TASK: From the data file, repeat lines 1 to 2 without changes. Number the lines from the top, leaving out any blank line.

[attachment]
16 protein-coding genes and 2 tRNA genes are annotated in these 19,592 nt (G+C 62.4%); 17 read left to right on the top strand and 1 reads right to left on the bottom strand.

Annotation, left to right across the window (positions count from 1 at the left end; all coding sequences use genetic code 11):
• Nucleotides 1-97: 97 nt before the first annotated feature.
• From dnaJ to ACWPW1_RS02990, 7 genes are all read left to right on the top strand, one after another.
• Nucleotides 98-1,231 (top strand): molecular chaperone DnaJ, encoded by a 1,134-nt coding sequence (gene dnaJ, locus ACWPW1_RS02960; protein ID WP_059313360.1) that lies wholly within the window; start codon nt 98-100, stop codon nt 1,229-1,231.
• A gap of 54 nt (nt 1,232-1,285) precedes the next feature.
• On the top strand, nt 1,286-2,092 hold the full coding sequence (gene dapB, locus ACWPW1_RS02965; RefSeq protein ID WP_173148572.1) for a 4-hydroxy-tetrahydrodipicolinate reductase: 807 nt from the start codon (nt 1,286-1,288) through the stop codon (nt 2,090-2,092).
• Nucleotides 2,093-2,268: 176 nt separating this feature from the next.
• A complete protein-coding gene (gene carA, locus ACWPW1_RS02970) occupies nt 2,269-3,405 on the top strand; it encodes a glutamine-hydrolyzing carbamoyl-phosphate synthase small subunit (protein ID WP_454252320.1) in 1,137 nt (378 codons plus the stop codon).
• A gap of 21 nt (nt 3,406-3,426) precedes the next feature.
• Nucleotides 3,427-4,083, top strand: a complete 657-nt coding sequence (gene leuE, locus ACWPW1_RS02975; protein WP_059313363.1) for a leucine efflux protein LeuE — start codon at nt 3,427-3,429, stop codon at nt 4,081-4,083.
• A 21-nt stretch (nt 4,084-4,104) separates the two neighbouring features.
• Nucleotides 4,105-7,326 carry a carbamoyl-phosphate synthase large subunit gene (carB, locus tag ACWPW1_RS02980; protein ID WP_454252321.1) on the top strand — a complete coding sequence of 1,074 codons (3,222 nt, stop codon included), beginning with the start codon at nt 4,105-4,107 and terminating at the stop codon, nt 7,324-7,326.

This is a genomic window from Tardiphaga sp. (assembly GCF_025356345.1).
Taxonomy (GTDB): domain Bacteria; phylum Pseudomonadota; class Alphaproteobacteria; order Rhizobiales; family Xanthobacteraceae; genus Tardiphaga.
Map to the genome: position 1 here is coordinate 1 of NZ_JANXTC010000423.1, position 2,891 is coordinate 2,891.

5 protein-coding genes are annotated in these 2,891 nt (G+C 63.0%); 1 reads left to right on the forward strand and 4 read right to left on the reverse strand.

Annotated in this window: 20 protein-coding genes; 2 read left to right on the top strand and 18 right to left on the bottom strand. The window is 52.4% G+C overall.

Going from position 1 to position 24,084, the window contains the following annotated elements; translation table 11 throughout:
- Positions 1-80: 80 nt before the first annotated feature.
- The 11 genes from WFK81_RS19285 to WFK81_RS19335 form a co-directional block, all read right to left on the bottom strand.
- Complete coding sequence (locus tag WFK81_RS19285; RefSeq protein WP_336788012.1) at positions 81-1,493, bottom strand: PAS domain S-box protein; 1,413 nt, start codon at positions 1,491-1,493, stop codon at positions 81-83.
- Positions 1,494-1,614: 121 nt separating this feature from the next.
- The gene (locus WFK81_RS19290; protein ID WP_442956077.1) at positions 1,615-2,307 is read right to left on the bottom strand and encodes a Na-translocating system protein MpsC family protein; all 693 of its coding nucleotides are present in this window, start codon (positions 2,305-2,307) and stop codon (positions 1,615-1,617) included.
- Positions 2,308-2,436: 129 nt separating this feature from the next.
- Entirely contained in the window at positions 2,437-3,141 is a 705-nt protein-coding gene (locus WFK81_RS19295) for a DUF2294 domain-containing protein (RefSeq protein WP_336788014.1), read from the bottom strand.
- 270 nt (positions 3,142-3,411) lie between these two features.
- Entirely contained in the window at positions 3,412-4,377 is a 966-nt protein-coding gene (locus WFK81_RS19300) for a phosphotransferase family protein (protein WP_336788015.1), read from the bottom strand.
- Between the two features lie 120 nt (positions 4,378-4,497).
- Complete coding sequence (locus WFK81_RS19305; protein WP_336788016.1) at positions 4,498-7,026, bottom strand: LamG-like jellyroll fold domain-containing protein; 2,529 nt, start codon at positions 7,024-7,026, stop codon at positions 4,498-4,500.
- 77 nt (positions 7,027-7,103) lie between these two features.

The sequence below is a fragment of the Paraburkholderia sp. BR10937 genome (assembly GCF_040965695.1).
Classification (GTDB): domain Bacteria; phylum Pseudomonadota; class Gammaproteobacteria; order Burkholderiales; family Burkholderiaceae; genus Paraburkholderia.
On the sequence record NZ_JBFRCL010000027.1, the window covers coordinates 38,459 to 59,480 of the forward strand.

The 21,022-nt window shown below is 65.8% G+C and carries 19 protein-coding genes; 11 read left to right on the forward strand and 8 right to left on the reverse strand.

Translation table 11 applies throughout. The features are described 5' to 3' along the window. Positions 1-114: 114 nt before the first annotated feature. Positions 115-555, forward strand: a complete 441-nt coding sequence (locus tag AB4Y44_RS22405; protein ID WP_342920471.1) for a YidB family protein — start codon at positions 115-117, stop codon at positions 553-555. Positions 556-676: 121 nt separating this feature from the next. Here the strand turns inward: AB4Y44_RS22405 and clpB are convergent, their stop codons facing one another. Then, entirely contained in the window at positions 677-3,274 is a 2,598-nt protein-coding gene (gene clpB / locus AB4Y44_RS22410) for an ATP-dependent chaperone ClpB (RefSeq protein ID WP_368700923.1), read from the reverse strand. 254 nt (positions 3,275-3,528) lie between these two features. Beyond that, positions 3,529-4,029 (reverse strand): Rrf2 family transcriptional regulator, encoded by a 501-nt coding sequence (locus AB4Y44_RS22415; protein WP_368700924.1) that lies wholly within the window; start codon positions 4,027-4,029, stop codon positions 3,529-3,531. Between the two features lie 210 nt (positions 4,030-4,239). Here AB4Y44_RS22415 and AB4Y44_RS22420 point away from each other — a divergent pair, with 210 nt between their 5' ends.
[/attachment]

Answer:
16 protein-coding genes and 2 tRNA genes are annotated in these 19,592 nt (G+C 62.4%); 17 read left to right on the top strand and 1 reads right to left on the bottom strand.

Annotation, left to right across the window (positions count from 1 at the left end; all coding sequences use genetic code 11):